Home-Schooling Aboard

When it comes to educating the kids while cruising, these parents learned that flexibility, and sometimes changing course, is key.
Home-schooling aboard
From learning how to calculate ­position to figuring wind and current, home-schooling can look quite different for cruising kids. Courtesy Behan Gifford

In the early days, when I thought about what it might be like cruising and home-schooling, the vision went something like this:

Warm, dappled morning light streaming in through the open companionway, my daughters working on journal entries. Me making coffee while gathering items for our morning science lesson, which would, of course, tie into that day’s reading assignment. My husband, Green, working on route-planning and navigation exercises over breakfast. After a snorkeling break (with fish and coral identification, naturally), the girls would do math without complaining, and then we’d hunt for shells, which we would somehow turn into an art project. Visits to town would be prefaced by a study of the area’s history. 

There would be lesson plans. We would be organized. Our curriculum would be exciting and relevant, and meet all of the standards from back home. The kids would be engaged and eager to learn.

This was, obviously, a fantasy.

When an old friend reached out recently with questions about home-schooling while cruising, I hesitated to answer—even after a couple of winters sailing south with the kids to the Bahamas. 

Eleuthera, Bahamas
When life is more or less a big field trip, opportunities to learn are everywhere. Juliana and Caitlin Brett explore tide pools on Eleuthera, Bahamas. Jennifer Brett

Why did I go silent? Because, while some of our days had included some of the elements I’d envisioned, most days saw the kids begrudgingly sitting at the salon table doing some pages in workbooks, with me imploring them to “get school done” so we could go ashore. If we were underway, forget about it. School took a backseat. I was not quite the teacher I had hoped to be—nor was I terribly creative or organized. I worried that they’d be behind their peers, and that I was failing to embrace the opportunities around us.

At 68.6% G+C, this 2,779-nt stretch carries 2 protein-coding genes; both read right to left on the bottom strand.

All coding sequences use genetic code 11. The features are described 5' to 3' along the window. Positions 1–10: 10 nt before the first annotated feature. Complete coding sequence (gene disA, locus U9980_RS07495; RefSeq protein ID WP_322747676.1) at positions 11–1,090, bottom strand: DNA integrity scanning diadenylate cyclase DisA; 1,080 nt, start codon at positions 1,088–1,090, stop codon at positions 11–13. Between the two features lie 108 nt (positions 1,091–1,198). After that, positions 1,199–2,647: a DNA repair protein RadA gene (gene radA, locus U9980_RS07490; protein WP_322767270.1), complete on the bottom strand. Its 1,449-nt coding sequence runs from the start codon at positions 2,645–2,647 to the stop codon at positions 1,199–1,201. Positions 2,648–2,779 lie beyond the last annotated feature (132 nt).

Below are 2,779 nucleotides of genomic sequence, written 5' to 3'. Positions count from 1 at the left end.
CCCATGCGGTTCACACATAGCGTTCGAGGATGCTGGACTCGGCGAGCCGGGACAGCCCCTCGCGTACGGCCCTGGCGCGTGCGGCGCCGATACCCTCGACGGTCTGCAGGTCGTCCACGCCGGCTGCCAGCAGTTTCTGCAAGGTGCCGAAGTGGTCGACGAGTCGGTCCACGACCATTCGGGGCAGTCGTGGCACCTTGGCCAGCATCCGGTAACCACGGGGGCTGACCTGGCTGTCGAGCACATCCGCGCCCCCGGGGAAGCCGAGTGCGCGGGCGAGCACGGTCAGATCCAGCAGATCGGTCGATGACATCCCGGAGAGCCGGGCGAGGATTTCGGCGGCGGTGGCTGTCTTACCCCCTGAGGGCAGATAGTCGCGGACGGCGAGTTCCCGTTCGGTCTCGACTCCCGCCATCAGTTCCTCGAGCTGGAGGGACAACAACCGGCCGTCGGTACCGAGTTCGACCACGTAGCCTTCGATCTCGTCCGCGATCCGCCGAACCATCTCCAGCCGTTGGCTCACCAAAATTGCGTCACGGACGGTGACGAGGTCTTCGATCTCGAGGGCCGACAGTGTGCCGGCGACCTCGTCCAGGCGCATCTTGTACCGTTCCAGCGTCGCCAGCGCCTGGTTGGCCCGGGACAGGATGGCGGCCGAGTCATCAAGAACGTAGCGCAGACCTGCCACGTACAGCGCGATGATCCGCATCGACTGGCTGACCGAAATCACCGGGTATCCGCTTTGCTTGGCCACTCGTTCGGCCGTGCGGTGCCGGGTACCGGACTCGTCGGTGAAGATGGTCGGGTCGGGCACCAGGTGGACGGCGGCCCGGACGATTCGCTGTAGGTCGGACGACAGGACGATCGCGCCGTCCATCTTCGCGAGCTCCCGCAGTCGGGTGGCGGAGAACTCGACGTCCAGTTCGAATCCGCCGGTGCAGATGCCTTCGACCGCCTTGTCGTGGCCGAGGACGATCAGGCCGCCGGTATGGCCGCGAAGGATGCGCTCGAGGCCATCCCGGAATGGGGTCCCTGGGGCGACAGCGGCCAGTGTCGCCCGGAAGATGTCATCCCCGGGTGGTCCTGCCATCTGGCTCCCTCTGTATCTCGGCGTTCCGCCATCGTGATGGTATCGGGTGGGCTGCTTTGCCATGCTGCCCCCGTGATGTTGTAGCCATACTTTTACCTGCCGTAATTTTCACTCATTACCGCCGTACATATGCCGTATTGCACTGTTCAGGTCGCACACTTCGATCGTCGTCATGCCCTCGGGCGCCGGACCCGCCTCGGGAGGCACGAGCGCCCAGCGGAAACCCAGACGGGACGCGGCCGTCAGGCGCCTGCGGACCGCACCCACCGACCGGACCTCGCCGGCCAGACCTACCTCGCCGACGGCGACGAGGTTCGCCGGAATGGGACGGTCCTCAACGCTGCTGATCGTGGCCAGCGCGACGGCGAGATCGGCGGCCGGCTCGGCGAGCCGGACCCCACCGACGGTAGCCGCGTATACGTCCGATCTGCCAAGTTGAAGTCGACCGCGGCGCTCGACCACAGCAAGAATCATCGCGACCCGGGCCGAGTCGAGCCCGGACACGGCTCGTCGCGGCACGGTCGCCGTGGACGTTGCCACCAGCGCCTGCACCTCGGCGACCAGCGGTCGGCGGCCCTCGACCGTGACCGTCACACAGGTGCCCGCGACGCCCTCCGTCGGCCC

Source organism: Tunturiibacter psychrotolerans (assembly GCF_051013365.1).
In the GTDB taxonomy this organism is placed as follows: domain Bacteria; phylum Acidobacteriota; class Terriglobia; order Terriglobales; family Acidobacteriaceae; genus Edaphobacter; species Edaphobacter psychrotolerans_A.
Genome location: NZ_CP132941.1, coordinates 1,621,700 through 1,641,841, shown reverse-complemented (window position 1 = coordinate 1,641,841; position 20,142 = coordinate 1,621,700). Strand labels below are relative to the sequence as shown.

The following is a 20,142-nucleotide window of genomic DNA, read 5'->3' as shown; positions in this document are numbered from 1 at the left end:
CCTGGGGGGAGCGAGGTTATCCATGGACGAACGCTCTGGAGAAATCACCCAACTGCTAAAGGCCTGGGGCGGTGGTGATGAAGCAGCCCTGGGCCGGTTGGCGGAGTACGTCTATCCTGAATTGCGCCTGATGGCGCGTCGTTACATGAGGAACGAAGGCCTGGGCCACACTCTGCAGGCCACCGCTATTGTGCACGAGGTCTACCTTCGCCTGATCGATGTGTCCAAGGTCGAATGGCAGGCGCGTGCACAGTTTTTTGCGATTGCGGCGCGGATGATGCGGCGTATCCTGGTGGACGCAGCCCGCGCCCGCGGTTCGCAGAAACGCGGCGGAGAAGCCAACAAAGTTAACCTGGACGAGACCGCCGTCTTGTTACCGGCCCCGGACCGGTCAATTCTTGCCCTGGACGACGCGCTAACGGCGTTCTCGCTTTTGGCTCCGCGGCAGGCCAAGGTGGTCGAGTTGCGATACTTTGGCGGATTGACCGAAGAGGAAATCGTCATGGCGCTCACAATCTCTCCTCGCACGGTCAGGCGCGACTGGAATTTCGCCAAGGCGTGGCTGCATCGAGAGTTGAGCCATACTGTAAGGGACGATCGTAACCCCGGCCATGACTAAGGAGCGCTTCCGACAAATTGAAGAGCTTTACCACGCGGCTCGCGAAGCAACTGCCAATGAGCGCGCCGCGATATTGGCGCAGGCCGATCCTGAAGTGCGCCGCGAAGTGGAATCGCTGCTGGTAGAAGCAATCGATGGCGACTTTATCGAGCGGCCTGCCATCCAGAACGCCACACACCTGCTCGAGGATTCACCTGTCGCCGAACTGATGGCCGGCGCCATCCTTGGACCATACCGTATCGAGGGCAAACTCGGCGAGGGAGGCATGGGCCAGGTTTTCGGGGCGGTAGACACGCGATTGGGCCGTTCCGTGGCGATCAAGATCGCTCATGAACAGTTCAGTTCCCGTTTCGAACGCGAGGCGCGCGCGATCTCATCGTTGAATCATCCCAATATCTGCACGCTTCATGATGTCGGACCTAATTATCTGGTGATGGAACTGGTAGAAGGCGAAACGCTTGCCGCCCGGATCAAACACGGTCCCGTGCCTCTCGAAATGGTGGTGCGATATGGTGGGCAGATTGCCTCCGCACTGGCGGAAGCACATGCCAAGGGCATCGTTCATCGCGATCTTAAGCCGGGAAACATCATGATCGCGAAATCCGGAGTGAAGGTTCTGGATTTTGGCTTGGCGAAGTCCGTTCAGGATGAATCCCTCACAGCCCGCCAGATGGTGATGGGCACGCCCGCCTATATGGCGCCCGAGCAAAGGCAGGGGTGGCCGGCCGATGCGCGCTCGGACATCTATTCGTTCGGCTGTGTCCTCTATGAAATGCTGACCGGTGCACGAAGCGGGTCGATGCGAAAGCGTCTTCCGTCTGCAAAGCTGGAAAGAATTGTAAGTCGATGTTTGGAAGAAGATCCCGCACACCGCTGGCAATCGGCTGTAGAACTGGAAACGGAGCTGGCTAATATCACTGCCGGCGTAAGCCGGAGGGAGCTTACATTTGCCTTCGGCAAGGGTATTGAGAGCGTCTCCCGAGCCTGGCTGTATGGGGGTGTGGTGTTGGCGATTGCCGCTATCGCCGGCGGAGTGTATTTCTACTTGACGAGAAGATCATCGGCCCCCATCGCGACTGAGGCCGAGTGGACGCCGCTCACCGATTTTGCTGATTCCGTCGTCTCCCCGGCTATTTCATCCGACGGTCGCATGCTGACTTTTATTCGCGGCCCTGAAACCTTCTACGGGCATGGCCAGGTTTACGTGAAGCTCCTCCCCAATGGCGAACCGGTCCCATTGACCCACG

Looking for advice that I could pass on to my friend, I reached out to a few veteran cruisers who had many years of “boat-schooling” in their wake. What I discovered was surprising and comforting: What they envisioned wasn’t always what ended up working either, and doubts were common.

What Worked, What Didn’t

When Behan Gifford and her husband, Jamie, set out cruising with their three kids—who were entering preschool, first and fourth grades—they knew they wanted to “de-school.” This is a length of time with less, if any, focus on formal schoolwork. It’s sort of an ease in to home-schooling where you learn what the kids’ natural areas of interest are.

“The idea of de-schooling is that we, parents and kids alike, need time to reset on how learning will happen on board,” Behan Gifford says. “Home-schooling on board doesn’t have to include the stress, the approach or many other aspects of mainstream school.”

It’s one of several approaches that I considered for our girls, Caitlin and Juliana, who were in sixth and first grades when we set out aboard Lyra, our family’s Reliance 44 ketch. Our approach ended up being eclectic. I sort of based our materials on where they had left off with their classes, with the thought that we would fill in with lessons that I made up, related to our surroundings. 

The Gifford kids observe seabirds. Courtesy Behan Gifford

Other options could have been a “school-in-a-box” approach where you order a complete grade-level curriculum, and oftentimes have remote support from a teacher or adviser; an online school where kids log in and do activities each day; or unschooling, which lets the kids follow what interests them.